Speaking of offense, San Diego State may make its living on defense, but it does have some players who can put the ball in the bucket. Freshman guard Jeremy Hemsley, a former four-star recruit, leads the team in scoring at 12.9 points per game and is shooting 40% from three. Senior forward Winston Shepard averages 10.5 points and 5.8 rebounds and has been heating up a bit of late, averaging 14.4 points in MWC games. The Aztecs also have sophomore forward Malik Pope, a former five-star recruit who has yet to live up to his potential (averaging 5.7 and 4.1 rebounds) but has been plagued by injuries in the last few years and is clearly highly talented.
San Diego State might not have had the start to the season it had hoped for with six losses before Christmas, but the Aztecs appear to be on the right course now. SDSU could clearly benefit from more offensive firepower, but this team knows how to close games—in fact, the Aztecs have won an incredible 156 straight games when leading with five minutes remaining in regulation or overtime, including the NCAA tournament. That’s right—156. The last time they lost a game they led with five minutes left on the clock? Jan. 9, 2010.
Obviously this is a stat that stretches several San Diego State teams over the years, but it seems to be a blueprint of Steve Fisher-coached Aztec teams. That kind of closing ability is uncanny and a major weapon. As a team, the Aztecs are like the Mariano Rivera of college basketball. No wonder this team has made six straight NCAA tournaments.
With a name that sounds like Denzel Valentine’s alter ego, D.J. Balentine has been one of the most consistent players in college basketball for the last three years and has shown no let up this season for the 16–3 Purple Aces. After averaging 22.8 and 20.1 points per game over the last two seasons, Balentine is scoring 21.2 points per game to go along with 4.5 assists and 3.2 rebounds in 2015–16. He takes 33.1% of his team’s shots and is shooting 47.8% from the floor.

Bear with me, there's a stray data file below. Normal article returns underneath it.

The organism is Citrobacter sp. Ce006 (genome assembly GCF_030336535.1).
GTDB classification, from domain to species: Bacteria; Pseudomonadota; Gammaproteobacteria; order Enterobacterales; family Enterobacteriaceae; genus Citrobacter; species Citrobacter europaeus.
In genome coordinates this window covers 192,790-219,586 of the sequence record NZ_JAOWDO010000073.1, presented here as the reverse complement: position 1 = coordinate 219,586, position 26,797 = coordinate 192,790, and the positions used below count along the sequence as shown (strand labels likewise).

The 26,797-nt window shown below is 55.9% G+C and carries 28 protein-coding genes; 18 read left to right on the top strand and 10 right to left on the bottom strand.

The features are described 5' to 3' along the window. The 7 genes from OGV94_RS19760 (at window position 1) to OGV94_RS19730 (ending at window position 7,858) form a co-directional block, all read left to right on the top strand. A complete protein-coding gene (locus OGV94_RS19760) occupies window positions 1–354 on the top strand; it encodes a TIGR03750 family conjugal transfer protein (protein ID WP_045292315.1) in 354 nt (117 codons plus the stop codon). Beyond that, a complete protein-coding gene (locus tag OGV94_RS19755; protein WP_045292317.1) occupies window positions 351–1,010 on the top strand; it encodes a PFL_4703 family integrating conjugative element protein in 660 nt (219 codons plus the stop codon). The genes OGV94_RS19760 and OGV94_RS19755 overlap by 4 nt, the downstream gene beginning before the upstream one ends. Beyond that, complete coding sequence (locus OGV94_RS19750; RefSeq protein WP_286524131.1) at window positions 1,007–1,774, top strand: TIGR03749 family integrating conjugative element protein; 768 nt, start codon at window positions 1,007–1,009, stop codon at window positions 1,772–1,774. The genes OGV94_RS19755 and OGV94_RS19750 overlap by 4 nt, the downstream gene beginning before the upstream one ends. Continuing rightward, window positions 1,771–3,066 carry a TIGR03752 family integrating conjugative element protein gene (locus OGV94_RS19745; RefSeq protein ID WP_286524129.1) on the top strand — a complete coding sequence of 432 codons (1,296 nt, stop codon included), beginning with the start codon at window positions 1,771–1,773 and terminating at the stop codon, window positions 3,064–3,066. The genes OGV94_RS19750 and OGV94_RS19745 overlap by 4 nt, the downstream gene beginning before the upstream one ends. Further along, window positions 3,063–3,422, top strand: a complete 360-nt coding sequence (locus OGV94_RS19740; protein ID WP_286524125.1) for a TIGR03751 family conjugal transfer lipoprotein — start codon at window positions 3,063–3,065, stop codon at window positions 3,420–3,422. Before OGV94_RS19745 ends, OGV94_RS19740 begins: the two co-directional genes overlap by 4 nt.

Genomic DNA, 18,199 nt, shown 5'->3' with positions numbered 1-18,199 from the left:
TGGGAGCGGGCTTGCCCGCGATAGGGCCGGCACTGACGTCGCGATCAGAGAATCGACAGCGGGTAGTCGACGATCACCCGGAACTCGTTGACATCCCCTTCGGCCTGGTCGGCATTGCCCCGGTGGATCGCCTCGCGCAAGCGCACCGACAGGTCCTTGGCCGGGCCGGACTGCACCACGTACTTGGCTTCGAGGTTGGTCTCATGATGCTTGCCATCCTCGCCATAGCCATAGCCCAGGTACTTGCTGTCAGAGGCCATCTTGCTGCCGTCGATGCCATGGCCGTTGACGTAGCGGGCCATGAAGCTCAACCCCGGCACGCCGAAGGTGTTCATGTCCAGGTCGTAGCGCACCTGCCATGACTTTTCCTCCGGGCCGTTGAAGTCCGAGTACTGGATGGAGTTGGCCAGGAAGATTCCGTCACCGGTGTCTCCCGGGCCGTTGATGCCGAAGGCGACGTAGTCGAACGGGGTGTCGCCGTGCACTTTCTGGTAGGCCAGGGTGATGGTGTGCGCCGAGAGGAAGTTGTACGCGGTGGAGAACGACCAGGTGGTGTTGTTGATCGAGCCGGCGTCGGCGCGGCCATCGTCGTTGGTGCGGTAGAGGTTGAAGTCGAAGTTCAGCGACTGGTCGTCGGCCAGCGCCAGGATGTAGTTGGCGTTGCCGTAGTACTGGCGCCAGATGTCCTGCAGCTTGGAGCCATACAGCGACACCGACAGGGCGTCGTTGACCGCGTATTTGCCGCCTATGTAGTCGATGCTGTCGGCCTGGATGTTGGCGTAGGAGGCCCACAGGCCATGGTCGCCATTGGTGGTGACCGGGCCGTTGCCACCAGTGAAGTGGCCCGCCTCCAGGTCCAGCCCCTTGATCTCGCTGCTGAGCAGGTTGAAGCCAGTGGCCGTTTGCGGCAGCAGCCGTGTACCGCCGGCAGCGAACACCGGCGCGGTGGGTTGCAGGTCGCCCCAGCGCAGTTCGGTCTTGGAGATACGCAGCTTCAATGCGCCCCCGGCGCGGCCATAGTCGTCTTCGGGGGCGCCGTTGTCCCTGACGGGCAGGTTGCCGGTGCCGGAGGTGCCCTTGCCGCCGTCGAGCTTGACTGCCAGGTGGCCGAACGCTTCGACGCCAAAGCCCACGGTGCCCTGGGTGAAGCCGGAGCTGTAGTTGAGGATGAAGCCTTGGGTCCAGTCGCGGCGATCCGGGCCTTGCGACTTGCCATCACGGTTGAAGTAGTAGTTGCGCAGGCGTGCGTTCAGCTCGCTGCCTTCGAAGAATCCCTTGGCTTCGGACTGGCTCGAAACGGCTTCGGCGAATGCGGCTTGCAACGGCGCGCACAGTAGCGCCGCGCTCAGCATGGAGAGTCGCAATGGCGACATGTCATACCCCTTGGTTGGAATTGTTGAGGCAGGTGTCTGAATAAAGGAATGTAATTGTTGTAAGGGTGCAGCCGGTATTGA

Together with fellow senior Egidijus Mockevicius, who’s having a heck of a year in his own right in averaging 17.1 points and 14.3 rebounds per game, Evansville could push Wichita State for the Missouri Valley Conference crown.
If you’re on the East Coast, you'd be wise to stay up for this one. The two teams tied atop the West Coast Conference will be going head-to-head in the first of two meetings this season, and with both having suffered a recent conference loss they’ll be eager for revenge. Gonzaga will have its hands full on the road with Saint Mary’s very efficient and sharp-shooting offense, and the Gaels will be looking to beat the Bulldogs for the first time since the 2011–12 season. Grab some popcorn (and maybe some coffee).
Stat of the Week: 39.8
If you thought Balentine taking nearly exactly a third of his team’s shots was impressive, what do you think of Iona forward Jordan Washington, who takes nearly 40% of the Gaels’ shots? Granted, that number is probably aided by the fact that Iona was missing star A.J. English for five games earlier in the season, but Washington obviously plays a massive role in the team’s offense. Unfortunately, he was suspended two games over the weekend after slapping a Monmouth player following last Friday’s loss, and not having him for the first of those games hurt—Iona surprisingly fell 79–75 to six-win Rider on Sunday.